Movements: Black Print Culture in the United States, 1773–1940
February 11 through May 24, 2019
African Americans wrote, published, and read through eras of enslavement and segregation, at times defying legal restrictions, economic obstacles, and violence. In pamphlets, books, magazines, newspapers, and printed ephemera, they narrated their own lived experiences, expressed themselves in imaginative genres, and advocated for better social conditions. Featuring materials from the Sheridan Libraries’ Special Collections, this exhibition examines the movement of black print culture: both its circulation, which forged bonds among American blacks, and its contribution to political and social movements of racial solidarity.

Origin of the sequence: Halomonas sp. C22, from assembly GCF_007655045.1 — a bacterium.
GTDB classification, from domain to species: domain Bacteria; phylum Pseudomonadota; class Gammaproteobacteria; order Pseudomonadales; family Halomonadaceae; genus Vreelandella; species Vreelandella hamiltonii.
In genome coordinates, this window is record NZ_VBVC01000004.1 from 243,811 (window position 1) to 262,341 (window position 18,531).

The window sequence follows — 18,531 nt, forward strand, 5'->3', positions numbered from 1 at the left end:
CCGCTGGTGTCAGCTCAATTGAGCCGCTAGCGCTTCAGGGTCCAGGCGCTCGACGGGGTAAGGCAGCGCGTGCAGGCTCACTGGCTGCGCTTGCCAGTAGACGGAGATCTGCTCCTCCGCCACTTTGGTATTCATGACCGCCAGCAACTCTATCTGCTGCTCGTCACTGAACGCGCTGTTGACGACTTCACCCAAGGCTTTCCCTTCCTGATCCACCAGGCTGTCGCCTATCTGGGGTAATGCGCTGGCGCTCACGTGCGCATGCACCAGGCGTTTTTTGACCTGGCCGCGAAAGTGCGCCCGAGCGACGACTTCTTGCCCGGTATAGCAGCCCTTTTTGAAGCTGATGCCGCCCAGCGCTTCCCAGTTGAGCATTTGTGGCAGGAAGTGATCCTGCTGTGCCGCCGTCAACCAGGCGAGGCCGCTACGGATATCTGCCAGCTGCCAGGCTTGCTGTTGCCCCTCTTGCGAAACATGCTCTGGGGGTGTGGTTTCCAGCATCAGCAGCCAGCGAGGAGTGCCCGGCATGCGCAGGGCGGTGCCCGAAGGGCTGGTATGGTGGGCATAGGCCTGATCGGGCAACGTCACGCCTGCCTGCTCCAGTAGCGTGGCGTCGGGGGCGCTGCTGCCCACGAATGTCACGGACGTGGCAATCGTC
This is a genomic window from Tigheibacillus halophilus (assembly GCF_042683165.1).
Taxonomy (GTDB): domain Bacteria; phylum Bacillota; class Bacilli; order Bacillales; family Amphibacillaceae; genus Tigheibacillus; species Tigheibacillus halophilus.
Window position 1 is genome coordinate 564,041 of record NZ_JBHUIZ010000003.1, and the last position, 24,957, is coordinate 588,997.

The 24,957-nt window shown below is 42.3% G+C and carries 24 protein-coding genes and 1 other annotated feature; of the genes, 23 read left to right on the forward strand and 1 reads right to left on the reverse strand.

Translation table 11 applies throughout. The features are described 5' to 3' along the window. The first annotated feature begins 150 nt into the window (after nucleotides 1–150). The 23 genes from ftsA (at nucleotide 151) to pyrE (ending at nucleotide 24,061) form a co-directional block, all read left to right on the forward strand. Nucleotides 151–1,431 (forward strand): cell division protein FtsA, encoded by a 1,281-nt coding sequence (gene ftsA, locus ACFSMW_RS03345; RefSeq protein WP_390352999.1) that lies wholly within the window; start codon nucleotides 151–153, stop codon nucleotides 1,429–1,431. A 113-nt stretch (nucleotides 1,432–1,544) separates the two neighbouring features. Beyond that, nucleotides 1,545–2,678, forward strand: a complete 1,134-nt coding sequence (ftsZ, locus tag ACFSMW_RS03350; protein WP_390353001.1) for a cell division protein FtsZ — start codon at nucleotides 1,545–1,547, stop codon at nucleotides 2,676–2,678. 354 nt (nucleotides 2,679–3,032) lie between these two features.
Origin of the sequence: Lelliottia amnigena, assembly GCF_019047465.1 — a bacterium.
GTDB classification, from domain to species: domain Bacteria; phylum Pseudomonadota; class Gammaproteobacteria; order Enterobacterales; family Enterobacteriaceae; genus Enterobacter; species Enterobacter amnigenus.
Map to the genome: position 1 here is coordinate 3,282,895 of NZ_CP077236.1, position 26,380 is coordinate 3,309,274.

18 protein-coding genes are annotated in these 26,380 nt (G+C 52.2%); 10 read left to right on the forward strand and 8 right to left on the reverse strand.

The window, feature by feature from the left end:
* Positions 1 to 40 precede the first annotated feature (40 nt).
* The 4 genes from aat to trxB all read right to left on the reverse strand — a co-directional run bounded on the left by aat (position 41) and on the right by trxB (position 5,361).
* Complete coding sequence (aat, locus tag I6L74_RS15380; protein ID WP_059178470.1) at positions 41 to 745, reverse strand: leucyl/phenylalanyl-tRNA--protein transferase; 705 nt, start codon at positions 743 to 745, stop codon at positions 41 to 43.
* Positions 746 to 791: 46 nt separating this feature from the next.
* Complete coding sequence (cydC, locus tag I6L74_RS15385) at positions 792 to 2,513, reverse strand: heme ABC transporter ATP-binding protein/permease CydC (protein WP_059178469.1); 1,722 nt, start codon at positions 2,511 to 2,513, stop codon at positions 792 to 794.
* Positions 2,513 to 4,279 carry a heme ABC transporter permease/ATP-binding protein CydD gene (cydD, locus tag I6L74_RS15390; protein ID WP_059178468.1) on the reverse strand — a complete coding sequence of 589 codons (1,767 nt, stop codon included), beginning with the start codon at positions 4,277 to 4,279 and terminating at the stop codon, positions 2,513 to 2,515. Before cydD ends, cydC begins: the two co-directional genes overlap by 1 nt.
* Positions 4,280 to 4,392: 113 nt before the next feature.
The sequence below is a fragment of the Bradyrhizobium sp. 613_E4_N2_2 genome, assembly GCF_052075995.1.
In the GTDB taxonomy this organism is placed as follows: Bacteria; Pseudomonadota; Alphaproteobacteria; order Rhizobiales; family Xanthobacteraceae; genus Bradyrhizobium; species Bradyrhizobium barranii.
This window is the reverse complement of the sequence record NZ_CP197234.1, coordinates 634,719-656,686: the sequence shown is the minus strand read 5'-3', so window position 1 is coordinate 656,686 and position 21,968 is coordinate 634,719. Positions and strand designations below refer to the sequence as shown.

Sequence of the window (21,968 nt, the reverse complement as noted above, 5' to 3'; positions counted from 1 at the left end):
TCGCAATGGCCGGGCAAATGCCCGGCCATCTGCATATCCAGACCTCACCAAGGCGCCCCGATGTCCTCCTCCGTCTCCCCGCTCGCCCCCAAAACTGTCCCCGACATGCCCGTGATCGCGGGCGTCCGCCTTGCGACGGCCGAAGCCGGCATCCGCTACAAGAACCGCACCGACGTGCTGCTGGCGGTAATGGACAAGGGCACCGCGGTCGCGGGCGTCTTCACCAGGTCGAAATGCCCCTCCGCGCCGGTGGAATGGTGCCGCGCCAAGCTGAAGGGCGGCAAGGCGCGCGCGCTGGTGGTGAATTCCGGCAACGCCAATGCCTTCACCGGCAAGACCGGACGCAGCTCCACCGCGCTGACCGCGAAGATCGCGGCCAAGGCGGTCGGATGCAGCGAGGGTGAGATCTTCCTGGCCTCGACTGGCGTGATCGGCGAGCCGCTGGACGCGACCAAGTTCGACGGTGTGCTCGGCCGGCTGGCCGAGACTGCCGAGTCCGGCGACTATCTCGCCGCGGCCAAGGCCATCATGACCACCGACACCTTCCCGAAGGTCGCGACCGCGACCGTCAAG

The exhibition is curated by Johns Hopkins English professor Nadia Nurhussein, and graduate students Samanda Robinson and Jarvis Young.
Milton S. Eisenhower Library, M-level
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